Crimean water shortage stokes Russia – Ukraine tensions
With the annexed Crimean peninsula facing an increasingly acute shortage of fresh water, speculation has been rife lately that Russia may launch a military offensive against Ukraine in order to seize a dam in the country’s south to unblock supply. Some experts believe that this could happen as early as this September, when the Russian army is scheduled to hold a major exercise. So far, Moscow has been trying to resolve the crisis through diplomatic means.
Crimea has been experiencing problems with water since Ukraine blocked the North Crimean Canal, which links the Dnipro river to the peninsula, following the annexation in 2014. It had covered 85 per cent of the territory’s needs. Over the past six years, Crimea has relied on natural reservoirs and underground sources, which has adversely impacted its economy and environment. According to Oleksandr Liyev, a former minister for Crimean resorts and tourism, the persistent shortage of water has “devastated” Crimea’s irrigation network, made its soils much less fertile and changed the demographic composition of villages in the northern steppe areas, now largely abandoned by those left jobless because of the situation. This year’s drought has made things worse. The Bilohirsk reservoir, one of the biggest in Crimea, has been drying up since May. In July, local activist Reshad Memetov reported that the Biyuk-Karasu river flowing into it had turned into a stream. He called the situation “alarming” and warned that the Tayhan reservoir may empty this autumn.
In spring, the three reservoirs supplying the capital Simferopol held enough water for only three and a half months, with Crimean head Sergei Aksyonov not ruling out the possibility of supply being rationed.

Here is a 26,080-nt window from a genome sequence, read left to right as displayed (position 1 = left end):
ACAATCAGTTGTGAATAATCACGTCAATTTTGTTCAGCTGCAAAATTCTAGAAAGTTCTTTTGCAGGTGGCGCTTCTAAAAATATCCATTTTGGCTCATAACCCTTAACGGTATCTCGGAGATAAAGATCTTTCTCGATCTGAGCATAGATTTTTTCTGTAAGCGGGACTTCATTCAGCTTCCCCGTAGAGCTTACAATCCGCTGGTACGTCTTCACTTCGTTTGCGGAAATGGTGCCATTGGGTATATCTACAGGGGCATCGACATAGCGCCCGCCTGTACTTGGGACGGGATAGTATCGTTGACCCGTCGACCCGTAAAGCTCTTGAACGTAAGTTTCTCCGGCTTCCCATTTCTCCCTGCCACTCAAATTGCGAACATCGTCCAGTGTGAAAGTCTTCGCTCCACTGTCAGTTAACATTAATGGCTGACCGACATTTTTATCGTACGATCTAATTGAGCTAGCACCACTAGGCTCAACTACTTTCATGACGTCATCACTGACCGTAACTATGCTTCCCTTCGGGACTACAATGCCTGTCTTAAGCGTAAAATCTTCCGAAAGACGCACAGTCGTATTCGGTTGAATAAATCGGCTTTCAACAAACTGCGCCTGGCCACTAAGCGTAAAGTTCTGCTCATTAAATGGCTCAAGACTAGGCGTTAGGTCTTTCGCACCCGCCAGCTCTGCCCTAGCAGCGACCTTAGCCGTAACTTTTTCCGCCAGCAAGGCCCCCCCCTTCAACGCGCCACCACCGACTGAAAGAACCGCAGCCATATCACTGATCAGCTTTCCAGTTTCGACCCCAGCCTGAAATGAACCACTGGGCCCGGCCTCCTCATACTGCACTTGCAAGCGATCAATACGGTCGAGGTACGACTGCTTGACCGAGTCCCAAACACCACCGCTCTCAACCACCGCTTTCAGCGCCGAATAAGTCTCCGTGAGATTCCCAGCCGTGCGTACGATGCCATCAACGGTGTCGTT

‘Driven by revenge’
The Russian authorities acknowledge the problem and have engaged in diplomatic efforts to settle it. In June, State Duma MP Natalya Poklonskaya, a former top Crimean prosecutor, sent a letter to Michelle Bachelet, the UN high commissioner for human rights, urging her to take “all the measures necessary to ensure in all ways possible a resumption of the functioning of the North Crimean Canal”. In her opinion, Ukraine, having blocked water supply, violates human rights and “is driven by revenge”. Her statement echoes that by Russia’s UN envoy Pyotr Ilyichev who earlier accused Kyiv of “undermining human rights and international law” – to which the then Ukrainian ambassador reiterated that the peninsula’s “de-occupation” was a precondition for a resumption of water supply. And senior Crimean lawmaker Yuriy Gempel insists that Ukraine should be taken to international courts over the issue.
But as the crisis is deteriorating, fears have been raised that Russia may use the army to resolve it. Serhiy Kunitsyn, a former Crimean prime minister and Sevastopol governor, said in June that the situation with water was “critical” and that Moscow could, therefore, resort to a “military escalation” to seize the Kakhovka reservoir in Kherson Region. Gen Ben Hodges, a former commander of US Army forces in Europe, shared the concern in an interview that has been widely quoted in Ukraine. He suggested that the Kremlin could use troops involved in the Kavkaz-2020 exercise, due this September, to capture a dam in the city of Kherson. “I hope I am wrong but I have a vision that… during the exercise in the Caucasus they will declare a humanitarian crisis in Crimea because of water and then will say they have no choice,” he warned.
But Ukraine’s foreign intelligence chief Valeriy Kondratyuk argues that although a Russian attack to take control of the North Crimean Canal is probable, it is unlikely to occur in September for a number of reasons, including falling oil and gas prices, the upcoming US election and Ukraine’s October local polls at which pro-Russian parties are expected to make gains. Meanwhile, Ukraine has stepped up security at critical infrastructure facilities in Kherson and Mykolayiv regions to guard against a potential Russian assault.